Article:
Tomas Butta has been elected as the new patriarch of the Czechoslovak Hussite Church. Mr. Butta won the requisite number of votes in the first round, with 375 of 557 in his favour. The new patriarch will be sworn in at a ceremony on September 28 in Prague's St. Michael's Church on the Old Town Square. Tomas Butta was born in 1958 in Prague and became a priest of the Hussite Church in 1984. The Czechoslovak Hussite Church is the third largest religious institution in the Czech Republic, with about 100 000 members.
During the course of this weekend, the presidential residence of Lany near Prague is opening its doors to the public. The Prague Castle administration decided on the open door event to celebrate the 85th anniversary of the purchase of the Lany chateaux, which is the official residence of the head of state. During the course of the past 50 years, the baroque chateaux has only been opened for public viewing twice, during the months of March and September 2000.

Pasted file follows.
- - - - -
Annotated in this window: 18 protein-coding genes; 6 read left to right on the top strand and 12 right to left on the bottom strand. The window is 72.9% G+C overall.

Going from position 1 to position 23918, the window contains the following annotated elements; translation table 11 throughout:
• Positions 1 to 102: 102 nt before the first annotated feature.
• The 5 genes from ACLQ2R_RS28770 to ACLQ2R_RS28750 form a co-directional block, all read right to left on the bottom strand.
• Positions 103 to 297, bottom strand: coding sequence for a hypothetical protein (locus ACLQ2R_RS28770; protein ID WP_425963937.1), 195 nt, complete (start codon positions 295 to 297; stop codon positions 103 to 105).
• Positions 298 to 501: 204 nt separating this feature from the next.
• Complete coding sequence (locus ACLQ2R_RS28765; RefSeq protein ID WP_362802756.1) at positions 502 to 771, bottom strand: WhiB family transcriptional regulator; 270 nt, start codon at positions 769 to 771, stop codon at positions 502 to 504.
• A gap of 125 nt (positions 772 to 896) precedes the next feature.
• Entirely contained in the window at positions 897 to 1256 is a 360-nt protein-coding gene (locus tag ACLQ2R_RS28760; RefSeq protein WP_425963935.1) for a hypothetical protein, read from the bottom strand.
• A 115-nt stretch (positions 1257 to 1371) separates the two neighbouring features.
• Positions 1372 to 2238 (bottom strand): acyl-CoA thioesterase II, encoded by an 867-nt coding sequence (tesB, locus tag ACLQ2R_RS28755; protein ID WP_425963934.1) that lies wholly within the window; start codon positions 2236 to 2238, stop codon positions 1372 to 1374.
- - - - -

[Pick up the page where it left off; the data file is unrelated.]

The Czech capital, Prague, is under a high-alert security watch. At an
extraordinary overnight session that began at 23:00 on Friday night, the
Czech cabinet decided to increase security measures in the capital
city—effective immediately—because of a possible terrorist threat.
Prague's Ruzyne airport has implemented what are being described as
"massive security measures," though no flights have been
cancelled. The city centre and other possible targets are also being
patrolled by additional specialized police units, and the police chief
says that there is no need to call for the army's assistance at this time.
On Saturday morning, Czech Interior Minister Ivan Langer said that it is
the first time that the Czech Republic faces such a concrete threat.